Western Cape Schools Troubled By Drop-out Rate


Principals at Western Cape schools are concerned about the drop-out rates in the province. This comes after the Department of Basic Education announced that over 114 000 learners could not be accounted for in November 2020.


The Department of Basic Education released figures in November last year which stated that 114 588 public school learners in the Western Cape could not be accounted for. There have been many reasons for this, but the effects of the Covid-19 pandemic and the lockdown is thought to have influenced these high numbers. 

Principals in the province are now concerned about the number of learners who have dropped out of school. 

IEB schools have also expressed that they have seen a number of learners drop out of matric due to the negative impact of the Covid-19 pandemic and lockdown. 

“While not immediately clear in the numbers, the impact of Covid-19 on the schooling population saw several learners withdraw from the year and postpone completion of Grade 12 until 2021,” said the IEB's CEO Anne Oberholzer.

Acting President of the South African Principal's Association, Dr George Motshoeneng spoke to eNCA about the alarming figures saying that the issue started with Covid-19.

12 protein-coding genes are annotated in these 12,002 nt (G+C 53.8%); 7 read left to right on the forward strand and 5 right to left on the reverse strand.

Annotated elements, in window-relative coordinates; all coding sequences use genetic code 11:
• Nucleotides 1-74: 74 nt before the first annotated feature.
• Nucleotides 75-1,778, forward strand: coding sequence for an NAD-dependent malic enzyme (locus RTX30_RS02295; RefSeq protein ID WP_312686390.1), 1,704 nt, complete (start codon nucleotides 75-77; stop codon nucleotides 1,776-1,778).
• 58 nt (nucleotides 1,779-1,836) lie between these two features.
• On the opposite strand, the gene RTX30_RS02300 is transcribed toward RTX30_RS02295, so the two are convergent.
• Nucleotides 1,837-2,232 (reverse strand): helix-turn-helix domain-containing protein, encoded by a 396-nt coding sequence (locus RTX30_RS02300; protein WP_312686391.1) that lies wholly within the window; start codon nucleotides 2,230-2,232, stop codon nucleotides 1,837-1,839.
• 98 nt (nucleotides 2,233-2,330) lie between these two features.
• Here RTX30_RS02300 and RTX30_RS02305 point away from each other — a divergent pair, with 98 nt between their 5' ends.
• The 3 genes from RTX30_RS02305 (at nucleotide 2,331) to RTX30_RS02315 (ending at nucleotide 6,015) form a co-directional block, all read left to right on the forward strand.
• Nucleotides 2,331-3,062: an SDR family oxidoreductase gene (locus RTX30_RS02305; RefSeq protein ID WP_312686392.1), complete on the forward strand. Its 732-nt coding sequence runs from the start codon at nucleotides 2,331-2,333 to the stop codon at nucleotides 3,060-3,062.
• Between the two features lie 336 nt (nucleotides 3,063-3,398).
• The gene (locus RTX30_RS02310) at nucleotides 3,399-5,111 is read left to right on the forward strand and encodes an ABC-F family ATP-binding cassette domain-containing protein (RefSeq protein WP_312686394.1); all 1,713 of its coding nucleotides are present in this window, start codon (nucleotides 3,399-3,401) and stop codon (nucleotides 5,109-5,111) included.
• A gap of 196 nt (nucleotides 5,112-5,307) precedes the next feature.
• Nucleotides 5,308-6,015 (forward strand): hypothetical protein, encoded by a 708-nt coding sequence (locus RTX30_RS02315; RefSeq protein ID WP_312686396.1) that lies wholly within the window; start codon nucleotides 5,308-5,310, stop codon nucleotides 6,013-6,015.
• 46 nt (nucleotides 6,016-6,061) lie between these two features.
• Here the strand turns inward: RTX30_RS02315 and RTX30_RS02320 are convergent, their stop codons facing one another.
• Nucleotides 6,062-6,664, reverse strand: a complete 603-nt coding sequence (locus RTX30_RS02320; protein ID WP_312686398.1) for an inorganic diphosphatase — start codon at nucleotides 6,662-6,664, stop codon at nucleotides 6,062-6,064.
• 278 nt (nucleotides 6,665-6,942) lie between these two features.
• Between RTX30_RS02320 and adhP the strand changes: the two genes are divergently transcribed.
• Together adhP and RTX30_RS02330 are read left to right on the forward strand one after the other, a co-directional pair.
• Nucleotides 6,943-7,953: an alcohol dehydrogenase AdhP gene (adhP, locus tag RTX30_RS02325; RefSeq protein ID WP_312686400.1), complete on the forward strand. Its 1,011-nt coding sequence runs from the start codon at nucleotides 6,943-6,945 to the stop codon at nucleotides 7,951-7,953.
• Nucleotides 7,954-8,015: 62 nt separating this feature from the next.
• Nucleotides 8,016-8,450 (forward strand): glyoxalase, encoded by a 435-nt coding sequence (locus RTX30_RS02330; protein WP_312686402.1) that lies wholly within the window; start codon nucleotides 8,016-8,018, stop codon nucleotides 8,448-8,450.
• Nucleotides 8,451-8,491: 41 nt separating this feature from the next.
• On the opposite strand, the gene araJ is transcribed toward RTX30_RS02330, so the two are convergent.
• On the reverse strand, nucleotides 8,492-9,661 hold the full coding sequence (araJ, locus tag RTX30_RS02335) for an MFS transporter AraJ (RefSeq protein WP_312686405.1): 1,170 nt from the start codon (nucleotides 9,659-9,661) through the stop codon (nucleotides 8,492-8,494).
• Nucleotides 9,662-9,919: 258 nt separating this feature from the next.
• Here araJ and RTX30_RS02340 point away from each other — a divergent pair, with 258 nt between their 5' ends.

Dr Motshoeneng says that these learners who were not accounted for are not totally lost as some have already returned to schools to register for the 2021 academic year so that they may complete their matric exams by the end of the year. 

He says the learners who have dropped out will become apart of the large number of people who are unemployed in South Africa as they may not find any work due to the lack of qualifications. 

In order to motivate learners to return to school, Dr Motshoeneng says that campaigns should be put in place which encourage them.

He says that parents must also make an effort to motivate these learners to attend their schooling and that combined efforts from them and the department could get learners back to the classrooms. 

Elkanah House Principal Angus Morton said:

“It is a concern not just for schools but for the country. The country will feel this impact for students who have gaps and a year that students have missed of their schooling. It is going to cost us as a country.”

In a statement on the school drop-out rate, Equal Education said:

“The longer learners remain out of school, the higher the likelihood of them dropping out. This is especially true for learners who were already at risk of dropping out before the Covid-19 pandemic."

When schools reopened on Monday 15 February, Western Cape Education MEC Debbie Schafer urged learners to stay in school.

"It’s really important for students to complete their schooling. If you don’t have the basic schooling it limits the chances of everything that youngsters do in life," said Schafer. 





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